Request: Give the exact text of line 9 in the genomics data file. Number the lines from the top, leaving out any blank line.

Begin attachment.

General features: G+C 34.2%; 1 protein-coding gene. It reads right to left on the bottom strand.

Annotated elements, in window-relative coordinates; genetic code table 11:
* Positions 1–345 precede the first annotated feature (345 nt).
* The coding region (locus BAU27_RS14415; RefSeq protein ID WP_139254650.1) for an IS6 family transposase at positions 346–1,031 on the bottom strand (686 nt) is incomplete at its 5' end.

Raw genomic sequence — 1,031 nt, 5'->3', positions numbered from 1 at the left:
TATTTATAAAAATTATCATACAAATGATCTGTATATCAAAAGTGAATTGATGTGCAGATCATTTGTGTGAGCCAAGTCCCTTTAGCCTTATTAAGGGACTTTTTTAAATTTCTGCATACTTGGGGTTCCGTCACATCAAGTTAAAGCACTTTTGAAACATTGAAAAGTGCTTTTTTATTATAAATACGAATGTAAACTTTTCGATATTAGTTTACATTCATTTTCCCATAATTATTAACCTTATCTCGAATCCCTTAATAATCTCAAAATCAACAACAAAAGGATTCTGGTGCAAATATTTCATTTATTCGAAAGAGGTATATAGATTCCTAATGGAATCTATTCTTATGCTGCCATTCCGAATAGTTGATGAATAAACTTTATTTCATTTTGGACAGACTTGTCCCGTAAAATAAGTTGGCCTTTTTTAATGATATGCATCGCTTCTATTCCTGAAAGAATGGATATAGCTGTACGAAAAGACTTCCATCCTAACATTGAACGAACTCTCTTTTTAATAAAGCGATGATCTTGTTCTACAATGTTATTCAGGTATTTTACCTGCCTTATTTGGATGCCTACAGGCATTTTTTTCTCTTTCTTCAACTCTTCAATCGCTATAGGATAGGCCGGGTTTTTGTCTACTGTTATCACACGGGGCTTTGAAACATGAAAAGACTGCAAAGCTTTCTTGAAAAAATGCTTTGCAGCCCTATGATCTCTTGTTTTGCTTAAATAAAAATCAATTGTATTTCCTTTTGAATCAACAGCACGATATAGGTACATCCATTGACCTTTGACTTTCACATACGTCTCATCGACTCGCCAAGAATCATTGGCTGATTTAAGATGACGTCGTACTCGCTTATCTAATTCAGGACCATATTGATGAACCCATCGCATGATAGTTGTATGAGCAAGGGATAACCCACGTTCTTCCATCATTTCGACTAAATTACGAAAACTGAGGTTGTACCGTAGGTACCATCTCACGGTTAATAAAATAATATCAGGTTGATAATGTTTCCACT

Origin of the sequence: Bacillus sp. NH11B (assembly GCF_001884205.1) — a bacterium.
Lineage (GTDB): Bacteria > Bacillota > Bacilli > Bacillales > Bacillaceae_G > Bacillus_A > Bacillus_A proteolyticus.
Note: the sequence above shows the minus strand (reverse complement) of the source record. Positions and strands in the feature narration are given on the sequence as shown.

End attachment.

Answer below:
Note: the sequence above shows the minus strand (reverse complement) of the source record. Positions and strands in the feature narration are given on the sequence as shown.